Frost v. Corporate Commission of OklahomaAnnotate this Case
278 U.S. 515 (1929)
U.S. Supreme Court
Frost v. Corporate Commission of Oklahoma, 278 U.S. 515 (1929)
Frost v. Corporate Commission of Oklahoma
Argued November 26, 1928
Decided February 18, 1929
278 U.S. 515
1. By the statutes of Oklahoma, cotton gins operated for the ginning of seed cotton for the public for profit are declared to be public utilities in a public business, and no one may engage in the business without first securing a permit from a public commission, which is empowered to regulate the business and its rates and charges, as in the case of transportation and transmission companies. Held: that the right of one who has complied with the statutes and secured his permit is not a mere license, but a franchise granted by the state in consideration of the performance of a public service, and, as such it constitutes a property right within the protection of the Fourteenth Amendment. P. 278 U. S. 519.
2. While the franchise thus acquired does not preclude the state from making similar valid grants to others, it is exclusive against attempts to operate a competing gin without a permit or under a void permit, in either of which events the owner may resort to a court of equity to restrain the illegal operation as an invasion of his property rights if it threaten an impairment of his business. P. 278 U. S. 521.
3. An individual who obtained his permit to operate a cotton gin upon showing a public necessity therefor, as required by the statute, held entitled to an injunction restraining the state commission from granting a permit to a corporation without such a showing under a separable provision of the statute violating the equal protection clause of the Fourteenth Amendment. Id.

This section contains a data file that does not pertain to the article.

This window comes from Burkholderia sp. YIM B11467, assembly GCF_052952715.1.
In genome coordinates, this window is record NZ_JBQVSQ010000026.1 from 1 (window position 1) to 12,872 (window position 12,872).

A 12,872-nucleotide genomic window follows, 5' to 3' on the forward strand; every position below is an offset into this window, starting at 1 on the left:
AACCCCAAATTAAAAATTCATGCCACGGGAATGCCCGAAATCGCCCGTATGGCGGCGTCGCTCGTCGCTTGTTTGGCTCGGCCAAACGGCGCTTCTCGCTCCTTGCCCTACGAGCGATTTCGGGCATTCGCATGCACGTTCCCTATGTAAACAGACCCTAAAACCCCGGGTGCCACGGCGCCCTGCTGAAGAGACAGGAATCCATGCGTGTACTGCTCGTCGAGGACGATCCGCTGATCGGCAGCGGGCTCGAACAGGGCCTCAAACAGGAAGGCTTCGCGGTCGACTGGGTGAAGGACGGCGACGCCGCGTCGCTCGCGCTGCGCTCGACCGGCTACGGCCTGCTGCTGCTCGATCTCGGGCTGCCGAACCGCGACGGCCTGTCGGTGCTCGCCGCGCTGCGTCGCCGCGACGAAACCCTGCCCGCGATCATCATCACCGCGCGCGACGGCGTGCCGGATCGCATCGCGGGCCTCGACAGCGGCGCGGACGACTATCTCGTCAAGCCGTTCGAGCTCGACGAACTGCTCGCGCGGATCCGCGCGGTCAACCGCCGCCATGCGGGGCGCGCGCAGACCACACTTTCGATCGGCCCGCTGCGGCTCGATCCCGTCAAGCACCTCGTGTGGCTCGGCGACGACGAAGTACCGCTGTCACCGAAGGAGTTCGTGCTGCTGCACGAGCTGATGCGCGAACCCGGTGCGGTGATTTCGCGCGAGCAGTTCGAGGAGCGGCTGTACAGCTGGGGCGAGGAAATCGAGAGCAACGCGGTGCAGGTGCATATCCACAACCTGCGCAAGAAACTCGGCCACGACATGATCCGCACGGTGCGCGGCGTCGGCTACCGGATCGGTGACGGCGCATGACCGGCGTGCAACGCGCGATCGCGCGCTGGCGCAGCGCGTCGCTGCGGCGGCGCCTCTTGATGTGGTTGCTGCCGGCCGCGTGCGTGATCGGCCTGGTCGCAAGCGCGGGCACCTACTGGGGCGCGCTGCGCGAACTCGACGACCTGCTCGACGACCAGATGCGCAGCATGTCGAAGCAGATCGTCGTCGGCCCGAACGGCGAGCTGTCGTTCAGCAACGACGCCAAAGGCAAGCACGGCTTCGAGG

. 4. A state statute regulating the business of ginning cotton for the general public for profit which permits an individual to engage in such business only upon his first showing a public necessity therefor, but allows a corporation to engage in the same business, in the same locality, without such showing, discriminates against the individual in violation of the equal protection clause. The classification attempted is essentially arbitrary because based upon no real or substantial differences reasonably related to the subject of the legislation. P. 278 U. S. 521.
5. A cooperative ginning corporation formed under Oklahoma Comp.Stats.1921, § 5637, et seq., having a capital stock which, up to a certain amount, may be subscribed for by anyone; which is allowed to do business for others than its members, and to make profits and declare dividends not exceeding 8% per annum, and to apportion the remainder of its earnings among its members ratably upon the amount of products sold by them to the corporation is not a mutual association. P. 278 U. S. 523.
6. A proviso added to an existing statutory provision by a subsequent legislature, and the effect of which if it were part of the original enactment would be to render the whole unconstitutional, may be treated as a separate nullity, allowing the original to stand. P. 278 U. S. 525.
7. In such case, one who sought and obtained property rights under the original and valid part of the statute is not estopped from attacking the proviso. P. 278 U. S. 527.
26 F.2d 508 reversed.
Appeal from a final decree of the district court, of three judges, dismissing a bill to enjoin the Corporation
Commission of Oklahoma from issuing to a corporation a license to operate a cotton gin, and to enjoin the corporation from establishing and operating one. At an earlier stage, there was an order denying a preliminary injunction, which was affirmed by this Court, 274 U.S. 719.
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